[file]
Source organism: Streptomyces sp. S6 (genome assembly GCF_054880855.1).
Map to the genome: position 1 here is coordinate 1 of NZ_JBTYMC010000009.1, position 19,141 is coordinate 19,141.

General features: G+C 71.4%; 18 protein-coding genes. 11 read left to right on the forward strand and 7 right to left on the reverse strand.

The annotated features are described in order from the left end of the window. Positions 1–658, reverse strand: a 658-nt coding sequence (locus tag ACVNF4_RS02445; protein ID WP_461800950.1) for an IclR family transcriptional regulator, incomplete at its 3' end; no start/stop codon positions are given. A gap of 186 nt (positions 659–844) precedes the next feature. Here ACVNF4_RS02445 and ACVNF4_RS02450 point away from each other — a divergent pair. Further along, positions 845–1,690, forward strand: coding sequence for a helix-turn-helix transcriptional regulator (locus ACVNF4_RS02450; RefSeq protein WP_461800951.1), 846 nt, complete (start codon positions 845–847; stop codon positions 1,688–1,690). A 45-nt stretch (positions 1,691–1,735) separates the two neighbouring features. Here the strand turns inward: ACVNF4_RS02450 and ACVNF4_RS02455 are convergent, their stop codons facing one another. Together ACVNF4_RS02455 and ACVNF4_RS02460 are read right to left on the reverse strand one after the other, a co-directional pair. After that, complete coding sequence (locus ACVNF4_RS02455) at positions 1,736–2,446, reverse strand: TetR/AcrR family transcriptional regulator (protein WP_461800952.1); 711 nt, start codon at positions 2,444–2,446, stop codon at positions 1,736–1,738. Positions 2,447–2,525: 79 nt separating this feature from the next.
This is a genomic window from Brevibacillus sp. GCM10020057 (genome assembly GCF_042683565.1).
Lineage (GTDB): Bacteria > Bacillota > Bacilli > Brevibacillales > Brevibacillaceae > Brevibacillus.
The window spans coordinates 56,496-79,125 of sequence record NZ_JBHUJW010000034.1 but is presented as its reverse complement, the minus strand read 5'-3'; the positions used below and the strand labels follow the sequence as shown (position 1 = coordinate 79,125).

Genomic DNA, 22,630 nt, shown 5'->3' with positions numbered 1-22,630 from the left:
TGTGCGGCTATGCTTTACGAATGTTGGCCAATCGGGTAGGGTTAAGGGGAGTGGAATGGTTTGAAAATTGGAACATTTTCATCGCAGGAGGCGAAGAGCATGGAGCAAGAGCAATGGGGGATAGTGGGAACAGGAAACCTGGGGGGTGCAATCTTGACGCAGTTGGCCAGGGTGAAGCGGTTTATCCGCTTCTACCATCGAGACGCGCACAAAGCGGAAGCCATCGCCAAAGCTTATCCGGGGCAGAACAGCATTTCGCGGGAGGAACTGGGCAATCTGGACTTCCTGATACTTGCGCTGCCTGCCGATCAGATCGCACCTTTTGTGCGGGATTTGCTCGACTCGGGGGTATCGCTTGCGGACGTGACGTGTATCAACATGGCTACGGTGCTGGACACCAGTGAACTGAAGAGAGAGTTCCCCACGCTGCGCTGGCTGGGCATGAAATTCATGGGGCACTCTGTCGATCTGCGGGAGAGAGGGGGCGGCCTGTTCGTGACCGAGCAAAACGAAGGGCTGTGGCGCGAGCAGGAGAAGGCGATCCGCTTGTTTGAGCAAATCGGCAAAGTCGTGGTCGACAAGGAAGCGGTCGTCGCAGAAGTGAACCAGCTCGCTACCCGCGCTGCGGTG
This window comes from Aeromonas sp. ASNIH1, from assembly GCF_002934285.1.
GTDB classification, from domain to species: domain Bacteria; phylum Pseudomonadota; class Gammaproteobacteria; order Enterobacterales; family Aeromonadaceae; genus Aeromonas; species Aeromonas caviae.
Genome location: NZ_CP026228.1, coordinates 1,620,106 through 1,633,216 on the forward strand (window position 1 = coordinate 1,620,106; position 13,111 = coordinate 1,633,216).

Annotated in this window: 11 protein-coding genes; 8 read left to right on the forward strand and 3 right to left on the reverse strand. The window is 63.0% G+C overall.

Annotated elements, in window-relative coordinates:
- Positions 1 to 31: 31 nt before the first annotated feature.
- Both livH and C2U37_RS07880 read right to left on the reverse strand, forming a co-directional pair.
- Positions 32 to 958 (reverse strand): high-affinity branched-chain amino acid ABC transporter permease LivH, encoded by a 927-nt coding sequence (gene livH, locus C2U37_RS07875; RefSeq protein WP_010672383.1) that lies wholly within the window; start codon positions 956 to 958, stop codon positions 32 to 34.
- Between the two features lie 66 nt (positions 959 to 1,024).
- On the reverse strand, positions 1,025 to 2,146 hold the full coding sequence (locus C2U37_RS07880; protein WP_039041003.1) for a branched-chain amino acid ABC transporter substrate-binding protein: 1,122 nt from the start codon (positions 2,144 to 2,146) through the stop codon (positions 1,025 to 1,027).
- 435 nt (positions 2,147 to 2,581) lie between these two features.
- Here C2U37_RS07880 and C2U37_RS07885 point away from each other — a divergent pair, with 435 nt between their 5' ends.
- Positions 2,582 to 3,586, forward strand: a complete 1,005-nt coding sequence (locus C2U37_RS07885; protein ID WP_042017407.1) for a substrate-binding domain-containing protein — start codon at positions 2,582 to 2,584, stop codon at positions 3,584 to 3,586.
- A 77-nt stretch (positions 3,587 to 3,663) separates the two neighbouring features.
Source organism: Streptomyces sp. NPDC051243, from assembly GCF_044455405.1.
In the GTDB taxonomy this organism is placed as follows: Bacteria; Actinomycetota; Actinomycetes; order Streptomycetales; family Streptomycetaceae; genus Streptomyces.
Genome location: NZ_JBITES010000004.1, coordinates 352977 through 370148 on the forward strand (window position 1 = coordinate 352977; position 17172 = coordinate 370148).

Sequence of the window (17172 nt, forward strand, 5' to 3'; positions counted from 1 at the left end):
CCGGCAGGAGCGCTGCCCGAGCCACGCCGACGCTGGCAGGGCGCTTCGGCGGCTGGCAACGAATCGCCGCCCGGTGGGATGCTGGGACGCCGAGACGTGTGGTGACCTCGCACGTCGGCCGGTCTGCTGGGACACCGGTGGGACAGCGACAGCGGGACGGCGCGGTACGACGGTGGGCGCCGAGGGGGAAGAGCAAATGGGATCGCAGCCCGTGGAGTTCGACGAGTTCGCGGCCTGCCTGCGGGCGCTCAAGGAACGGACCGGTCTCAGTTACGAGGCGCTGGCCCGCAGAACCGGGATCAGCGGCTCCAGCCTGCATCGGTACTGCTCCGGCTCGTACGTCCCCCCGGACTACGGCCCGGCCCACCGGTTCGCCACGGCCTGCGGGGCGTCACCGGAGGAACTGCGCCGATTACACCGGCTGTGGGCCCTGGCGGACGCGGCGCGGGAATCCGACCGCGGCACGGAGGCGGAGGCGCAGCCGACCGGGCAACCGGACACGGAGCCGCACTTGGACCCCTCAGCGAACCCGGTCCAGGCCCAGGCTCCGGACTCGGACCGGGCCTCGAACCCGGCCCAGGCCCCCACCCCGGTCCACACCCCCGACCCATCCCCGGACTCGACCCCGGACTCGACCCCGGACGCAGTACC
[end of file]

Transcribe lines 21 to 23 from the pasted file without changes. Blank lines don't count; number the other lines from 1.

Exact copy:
- Here C2U37_RS07880 and C2U37_RS07885 point away from each other — a divergent pair, with 435 nt between their 5' ends.
- Positions 2,582 to 3,586, forward strand: a complete 1,005-nt coding sequence (locus C2U37_RS07885; protein ID WP_042017407.1) for a substrate-binding domain-containing protein — start codon at positions 2,582 to 2,584, stop codon at positions 3,584 to 3,586.
- A 77-nt stretch (positions 3,587 to 3,663) separates the two neighbouring features.